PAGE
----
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Planned Parenthood of Central N.C. turns 25
Family planning agency is an LGBT ally

by Matt Comer . Q-Notes staff

Planned Parenthood national president Cecile Richards at PPCNC’s anniversary celebratin.
CHAPEL HILL, N.C. — Planned Parenthood first established a presence in central North Carolina 25 years ago. In a little storefront in Hillsborough, N.C., a small but determined group of individuals went about changing the way family planning was approached.

“It certainly wasn’t glamorous,” said Janet Colm, who has been president of Planned Parenthood of Central North Carolina (PPCNC) since its days as a small clinic that dispensed only birth control and education. “But we knew there was a need in this community and we knew we could meet that need.”

As the organization has grown in the Triangle, so too has its mission and scope. As a result, over the years Planned Parenthood has taken brave stands for the LGBT community.

At the end of September, the group had a table at the NC Pride Festival in Durham. They distributed condoms and safer-sex information and collected petition signatures for a bill to change the state’s sex education curriculum to one that would serve all students, not just those planning to get married to someone of the opposite sex.

The comprehensive sex-ed bill was also supported by Equality NC, which partnered with Planned Parenthood as part of a coalition of groups pushing for the bill’s passage.

“Planned Parenthood has a strong history of supporting the LGBT community,” said Jennifer Ferris, the organization’s communications director. “It’s not just that issues of reproductive freedom often intersect, or are the same as, the issues faced by the LGBT community. Mainly, it’s the fact that men, women and teens who are LGBT or Q know they will always find a safe and supportive environment at Planned Parenthood.”

She continued, “Planned Parenthood believes that the free and joyous expression of one’s own sexuality is central to being fully human. That sexuality is an essential, lifelong aspect of being human and should be celebrated with respect, openness and mutuality.”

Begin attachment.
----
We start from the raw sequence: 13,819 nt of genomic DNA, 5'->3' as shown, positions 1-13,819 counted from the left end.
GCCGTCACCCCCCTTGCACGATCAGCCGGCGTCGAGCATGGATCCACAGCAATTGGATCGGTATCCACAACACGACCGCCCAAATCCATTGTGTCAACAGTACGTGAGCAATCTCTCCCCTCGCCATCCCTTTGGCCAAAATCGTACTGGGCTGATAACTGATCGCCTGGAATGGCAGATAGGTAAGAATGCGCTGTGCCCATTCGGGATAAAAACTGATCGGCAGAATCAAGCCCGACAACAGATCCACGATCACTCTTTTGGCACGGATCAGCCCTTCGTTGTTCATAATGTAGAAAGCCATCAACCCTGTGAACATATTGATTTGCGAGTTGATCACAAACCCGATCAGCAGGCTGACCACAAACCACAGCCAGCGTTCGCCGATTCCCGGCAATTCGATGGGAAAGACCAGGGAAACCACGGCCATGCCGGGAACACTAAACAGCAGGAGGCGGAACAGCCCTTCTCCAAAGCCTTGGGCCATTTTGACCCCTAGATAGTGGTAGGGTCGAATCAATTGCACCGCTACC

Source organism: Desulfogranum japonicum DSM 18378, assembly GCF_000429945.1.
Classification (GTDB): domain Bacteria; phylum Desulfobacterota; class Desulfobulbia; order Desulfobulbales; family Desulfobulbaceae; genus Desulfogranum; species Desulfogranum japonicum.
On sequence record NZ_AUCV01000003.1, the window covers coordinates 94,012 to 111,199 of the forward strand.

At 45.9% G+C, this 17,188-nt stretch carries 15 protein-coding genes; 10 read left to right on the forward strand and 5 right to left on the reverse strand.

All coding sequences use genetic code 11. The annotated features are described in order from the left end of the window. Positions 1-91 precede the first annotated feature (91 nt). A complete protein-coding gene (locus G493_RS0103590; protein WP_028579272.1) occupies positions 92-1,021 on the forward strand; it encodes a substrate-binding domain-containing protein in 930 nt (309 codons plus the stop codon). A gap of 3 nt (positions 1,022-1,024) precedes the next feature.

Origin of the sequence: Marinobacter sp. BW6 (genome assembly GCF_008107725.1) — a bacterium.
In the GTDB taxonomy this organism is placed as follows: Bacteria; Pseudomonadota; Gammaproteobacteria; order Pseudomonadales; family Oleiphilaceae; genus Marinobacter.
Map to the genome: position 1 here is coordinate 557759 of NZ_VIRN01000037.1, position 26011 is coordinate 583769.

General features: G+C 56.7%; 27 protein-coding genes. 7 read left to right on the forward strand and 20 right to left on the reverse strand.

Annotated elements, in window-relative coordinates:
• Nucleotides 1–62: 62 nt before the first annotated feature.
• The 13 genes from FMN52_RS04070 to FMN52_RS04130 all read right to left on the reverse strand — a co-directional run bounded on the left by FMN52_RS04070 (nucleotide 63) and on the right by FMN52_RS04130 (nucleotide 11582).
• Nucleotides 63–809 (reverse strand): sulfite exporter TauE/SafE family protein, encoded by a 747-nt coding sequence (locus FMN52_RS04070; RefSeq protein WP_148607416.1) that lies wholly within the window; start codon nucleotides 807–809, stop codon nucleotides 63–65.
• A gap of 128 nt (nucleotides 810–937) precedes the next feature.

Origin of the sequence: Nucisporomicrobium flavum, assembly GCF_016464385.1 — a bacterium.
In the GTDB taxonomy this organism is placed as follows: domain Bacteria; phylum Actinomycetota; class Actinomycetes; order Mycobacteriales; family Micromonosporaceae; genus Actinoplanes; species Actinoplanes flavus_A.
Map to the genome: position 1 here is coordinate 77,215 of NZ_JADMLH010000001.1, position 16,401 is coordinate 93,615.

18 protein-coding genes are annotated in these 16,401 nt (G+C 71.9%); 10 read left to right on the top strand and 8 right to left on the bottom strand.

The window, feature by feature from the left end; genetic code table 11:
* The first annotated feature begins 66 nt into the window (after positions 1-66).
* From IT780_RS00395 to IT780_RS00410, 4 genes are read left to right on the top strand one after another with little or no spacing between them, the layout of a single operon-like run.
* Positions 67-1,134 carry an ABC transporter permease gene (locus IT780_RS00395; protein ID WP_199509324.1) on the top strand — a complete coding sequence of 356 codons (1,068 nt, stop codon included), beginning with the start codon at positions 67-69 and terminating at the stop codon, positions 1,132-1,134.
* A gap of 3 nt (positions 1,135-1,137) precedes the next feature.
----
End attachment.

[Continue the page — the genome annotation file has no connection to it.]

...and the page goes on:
PPCNC now serves more than 10,000 people in two health centers located in Chapel Hill and Durham. Its peer education groups have taught hundreds of youth how to speak to and educate their friends on issues of healthy sexuality. Next year, PPCNC plans on opening a third center in Fayetteville.

On Oct. 22, Planned Parenthood’s national president, Cecile Richards, spoke at a ceremony and dinner celebrating the Triangle area’s accomplishments over the past quarter-century.
On a national level, Planned Parenthood’s involvement in LGBT activism has helped to construct key coalitions and alliances across sometimes varied political
ideologies. LGBT groups have also partnered with Planned Parenthood on specific legal
or advocacy projects.

In fact, the LGBT Community Center of New York City operates a national project called “Causes in Common.” The initiative’s goal is to create “a working alliance of LGBT liberation activists and reproductive rights activists.”

The Causes in Common initiative also notes that the decision in Lawrence v. Texas was, in part, based upon two previous rulings in reproductive rights cases and that “the freedom and legitimacy of sexual activity without reproduction as an outcome is as fundamental to the liberation of LGBT people as it is to heterosexual women and their male partners.”

Groups that have signed Causes in Common’s “Pledge of Commitment” include Planned Parenthood, the National Gay and Lesbian Task Force, the National Center for Lesbian Rights, the National Center for Transgender Equality and the National Youth Advocacy Coalition.

info: Contact Planned Parenthood of Central North Carolina at 919-929-5402 (toll-free at 1-866-942-7762), or visit www.plannedparenthood.org/centralnc.

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